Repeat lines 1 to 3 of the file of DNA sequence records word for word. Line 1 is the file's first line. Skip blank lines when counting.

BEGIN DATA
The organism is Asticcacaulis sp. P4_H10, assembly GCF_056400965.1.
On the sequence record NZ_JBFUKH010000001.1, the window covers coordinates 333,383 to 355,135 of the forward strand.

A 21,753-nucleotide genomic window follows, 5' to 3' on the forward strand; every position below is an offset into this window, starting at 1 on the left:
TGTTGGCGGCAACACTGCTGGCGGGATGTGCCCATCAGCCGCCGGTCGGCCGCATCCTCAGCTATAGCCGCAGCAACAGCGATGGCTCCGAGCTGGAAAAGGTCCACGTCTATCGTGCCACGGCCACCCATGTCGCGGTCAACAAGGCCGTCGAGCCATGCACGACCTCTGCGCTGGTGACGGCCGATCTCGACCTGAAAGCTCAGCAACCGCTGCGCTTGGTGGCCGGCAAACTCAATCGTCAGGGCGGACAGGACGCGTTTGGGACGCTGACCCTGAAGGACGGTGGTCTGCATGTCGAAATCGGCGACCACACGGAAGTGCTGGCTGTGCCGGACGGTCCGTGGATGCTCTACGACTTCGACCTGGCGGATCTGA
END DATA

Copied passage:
The organism is Asticcacaulis sp. P4_H10, assembly GCF_056400965.1.
On the sequence record NZ_JBFUKH010000001.1, the window covers coordinates 333,383 to 355,135 of the forward strand.

A 21,753-nucleotide genomic window follows, 5' to 3' on the forward strand; every position below is an offset into this window, starting at 1 on the left: